On September 18, 2019, police announced that Lee had been identified as a suspect in the serial murders. He was identified after DNA from the underwear of one of the victims was matched with his, and subsequent DNA testing linked him to four of the other unsolved serial murders. At the time he was identified, he was already serving a life sentence at a prison in Busan for the rape and murder of his sister-in-law. Lee initially denied any involvement in the serial murders, but on October 2, 2019, police announced that Lee had confessed to killing 14 people, including all 10 victims in the serial murders, which includes a case previously considered to be a copycat crime, and 4 others. Three of those other murders happened in Hwaseong but had not previously been attributed to the serial killer, and the other two happened in Cheongju. As of October 2019, details about those four victims have not been released. In addition to the murders, he also confessed to more than 30 rapes and attempted rapes.

On November 15, 2019, police announced that they had reached a provisional conclusion that Lee was responsible for all 10 serial murders. Police expressed that Lee had a weak self-esteem due to his introverted personality but experienced a sense of accomplishment and self-reliance for the first time in his mandatory military service, which led him to commit sex crimes to express his frustration caused by his monotonous life following his discharge from the military. The provincial police chief stated that Lee displayed psychopathic tendencies by being unable to empathize with the victims' pain and suffering and continuously showing off his crimes.

On July 2, 2020, the police confirmed that Lee committed 14 murders and nine rapes in relation to the Hwaseong serial murders with the motive of relieving his sexual desire, closing the case 33 years after the first victim's death. On November 2, 2020, Lee appeared in court as a witness for the 8th murder re-trial, where he publicly confessed to committing 14 murders in relation to the Hwaseong serial murders and 30 sex crimes, which led to Yoon being acquitted. Lee remained in prison serving his life sentence. Lee also expressed that he had no intention to be granted parole and released, as he did not want to face the public condemnation for his crime like notorious child rapist Cho Doo-soon, whose release after serving his 12-year jail term led to public outrage and widespread protests.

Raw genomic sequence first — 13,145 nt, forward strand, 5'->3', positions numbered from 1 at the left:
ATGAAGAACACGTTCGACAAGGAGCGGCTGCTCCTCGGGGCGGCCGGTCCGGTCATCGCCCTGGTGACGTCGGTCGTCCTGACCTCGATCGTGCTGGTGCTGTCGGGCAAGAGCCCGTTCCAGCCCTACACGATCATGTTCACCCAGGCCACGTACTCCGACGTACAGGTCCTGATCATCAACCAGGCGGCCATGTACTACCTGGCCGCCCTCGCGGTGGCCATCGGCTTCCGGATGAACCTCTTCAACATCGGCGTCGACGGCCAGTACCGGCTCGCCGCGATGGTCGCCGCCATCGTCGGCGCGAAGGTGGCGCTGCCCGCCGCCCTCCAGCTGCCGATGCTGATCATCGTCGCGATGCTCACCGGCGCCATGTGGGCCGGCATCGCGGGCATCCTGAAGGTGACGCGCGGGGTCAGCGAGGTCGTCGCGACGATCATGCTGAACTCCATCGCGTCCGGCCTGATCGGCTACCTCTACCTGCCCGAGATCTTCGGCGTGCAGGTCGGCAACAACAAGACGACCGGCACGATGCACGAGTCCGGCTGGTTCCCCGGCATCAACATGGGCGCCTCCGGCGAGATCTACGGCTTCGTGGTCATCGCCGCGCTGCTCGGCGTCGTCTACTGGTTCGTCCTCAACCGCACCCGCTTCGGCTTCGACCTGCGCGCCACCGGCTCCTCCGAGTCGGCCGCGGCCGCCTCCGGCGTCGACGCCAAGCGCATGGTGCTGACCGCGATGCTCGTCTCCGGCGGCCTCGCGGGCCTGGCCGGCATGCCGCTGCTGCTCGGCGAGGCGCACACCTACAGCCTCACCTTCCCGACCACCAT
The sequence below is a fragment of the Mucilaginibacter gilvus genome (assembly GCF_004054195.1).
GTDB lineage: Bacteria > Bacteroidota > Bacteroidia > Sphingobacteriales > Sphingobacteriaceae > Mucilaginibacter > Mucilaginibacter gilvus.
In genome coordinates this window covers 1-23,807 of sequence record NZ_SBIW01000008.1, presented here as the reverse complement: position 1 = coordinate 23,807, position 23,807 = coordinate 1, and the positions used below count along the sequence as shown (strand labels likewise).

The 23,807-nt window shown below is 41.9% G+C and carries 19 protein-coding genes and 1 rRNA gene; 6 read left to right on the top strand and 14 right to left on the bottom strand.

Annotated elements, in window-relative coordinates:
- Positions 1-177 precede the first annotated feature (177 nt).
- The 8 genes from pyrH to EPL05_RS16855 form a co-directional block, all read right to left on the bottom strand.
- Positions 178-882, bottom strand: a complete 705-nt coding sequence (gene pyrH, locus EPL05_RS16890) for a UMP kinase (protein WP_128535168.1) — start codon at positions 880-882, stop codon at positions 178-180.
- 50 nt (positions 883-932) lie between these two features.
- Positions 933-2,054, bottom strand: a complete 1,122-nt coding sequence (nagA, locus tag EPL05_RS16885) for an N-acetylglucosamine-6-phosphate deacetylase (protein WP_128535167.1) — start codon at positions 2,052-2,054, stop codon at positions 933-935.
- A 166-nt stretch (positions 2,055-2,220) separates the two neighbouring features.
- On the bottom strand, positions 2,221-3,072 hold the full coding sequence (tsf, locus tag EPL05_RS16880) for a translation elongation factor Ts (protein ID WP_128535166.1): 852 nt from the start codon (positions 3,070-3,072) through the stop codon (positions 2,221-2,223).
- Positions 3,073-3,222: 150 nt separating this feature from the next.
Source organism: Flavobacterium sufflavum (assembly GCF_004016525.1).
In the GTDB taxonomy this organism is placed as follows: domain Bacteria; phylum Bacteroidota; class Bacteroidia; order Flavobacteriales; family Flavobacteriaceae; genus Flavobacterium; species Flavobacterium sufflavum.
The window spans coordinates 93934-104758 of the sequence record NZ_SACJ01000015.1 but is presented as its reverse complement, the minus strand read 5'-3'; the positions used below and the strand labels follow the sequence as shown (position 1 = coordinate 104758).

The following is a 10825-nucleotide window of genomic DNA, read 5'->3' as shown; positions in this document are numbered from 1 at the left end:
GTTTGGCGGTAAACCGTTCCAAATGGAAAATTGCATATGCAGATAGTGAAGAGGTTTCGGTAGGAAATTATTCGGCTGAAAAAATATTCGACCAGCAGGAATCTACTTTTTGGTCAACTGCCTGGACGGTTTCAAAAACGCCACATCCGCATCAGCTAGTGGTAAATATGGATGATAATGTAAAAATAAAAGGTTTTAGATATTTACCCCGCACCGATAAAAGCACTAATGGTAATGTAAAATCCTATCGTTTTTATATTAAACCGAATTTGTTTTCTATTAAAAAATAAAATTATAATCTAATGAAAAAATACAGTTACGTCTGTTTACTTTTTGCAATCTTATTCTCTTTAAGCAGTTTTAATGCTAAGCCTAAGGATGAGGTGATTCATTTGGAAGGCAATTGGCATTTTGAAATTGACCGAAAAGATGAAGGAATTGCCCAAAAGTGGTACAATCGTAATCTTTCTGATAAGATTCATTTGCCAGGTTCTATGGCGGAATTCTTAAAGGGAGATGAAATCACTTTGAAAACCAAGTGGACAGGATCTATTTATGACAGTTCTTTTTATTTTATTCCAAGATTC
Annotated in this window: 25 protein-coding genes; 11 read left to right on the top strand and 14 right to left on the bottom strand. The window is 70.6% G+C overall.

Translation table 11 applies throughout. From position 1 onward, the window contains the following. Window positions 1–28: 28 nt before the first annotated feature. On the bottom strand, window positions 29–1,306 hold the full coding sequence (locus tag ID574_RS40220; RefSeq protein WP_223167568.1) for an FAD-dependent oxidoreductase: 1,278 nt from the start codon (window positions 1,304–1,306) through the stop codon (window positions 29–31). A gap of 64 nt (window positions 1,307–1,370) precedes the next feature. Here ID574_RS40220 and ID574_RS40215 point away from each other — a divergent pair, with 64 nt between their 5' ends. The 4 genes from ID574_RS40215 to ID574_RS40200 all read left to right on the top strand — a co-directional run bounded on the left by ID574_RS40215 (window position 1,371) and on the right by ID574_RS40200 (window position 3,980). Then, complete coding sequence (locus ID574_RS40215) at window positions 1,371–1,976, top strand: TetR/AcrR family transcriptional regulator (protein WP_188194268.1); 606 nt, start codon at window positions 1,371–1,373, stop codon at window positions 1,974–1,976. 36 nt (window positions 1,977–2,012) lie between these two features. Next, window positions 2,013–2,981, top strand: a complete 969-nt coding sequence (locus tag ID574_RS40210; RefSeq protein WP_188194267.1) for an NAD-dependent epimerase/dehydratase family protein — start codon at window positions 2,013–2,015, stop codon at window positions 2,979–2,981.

Wrongful conviction of Yoon Sung-yeo

Yoon was sentenced to life in prison, but appealed the ruling at the time, alleging that police coerced him into giving false confessions through torture. His appeal was denied and he served 19.5 years in jail before being released on parole in 2009.

Yoon filed for a re-trial of his case on November 13, 2019, following news reports that Lee had confessed to all 10 serial murders. Two days later, police announced that they had reached a provisional conclusion that Lee was responsible for the murder for which Yoon was convicted. Police said Lee's confession in the eighth murder 'elaborately and coherently' described both the scene and the victim. This raised concerns that police had charged an innocent man, with the district prosecutors' office confirming that Yoon underwent cruel treatment by investigators at the time of his arrest and that a forensic report by the National Forensic Service had been fraudulently written. On December 2019, the Gyeonggi South Provincial Police Agency booked and charged eight of the original investigators with abuse of power and illegal detention for allegedly physically abusing Yoon when he was a suspect, forcing him to make a false confession, and falsifying investigative documents.

The court accepted Yoon's plea for a re-trial in January 2020. The final court hearing was held on November 2, 2020, where Lee stood as a witness confessing to the murder and describing the crime scene. Yoon Sung-yeo was acquitted of murder on 17 December 2020, after the re-trial court accepted that Yoon was innocent all along and finding Lee guilty of Bak's murder despite the expiration of the statute of limitations.

In media

Several films and television shows were based on the Hwaseong serial murders.

  • Memories of Murder (2003)
  • Confession of Murder (2012)
  • Gap-dong (2014)
  • Signal (2016)
  • Tunnel (2017)
  • Criminal Minds (2017)
  • Partners for Justice (2018)
  • Signal (2018)
  • Unknown Number (2019)
  • Flower of Evil (2020)
  • Taxi Driver (2021)

List of known victims

The first 10 murders were part of the Hwaseong serial murders.

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See also

  • List of serial killers by country
  • List of serial killers by number of victims

References


Lee Choon-jae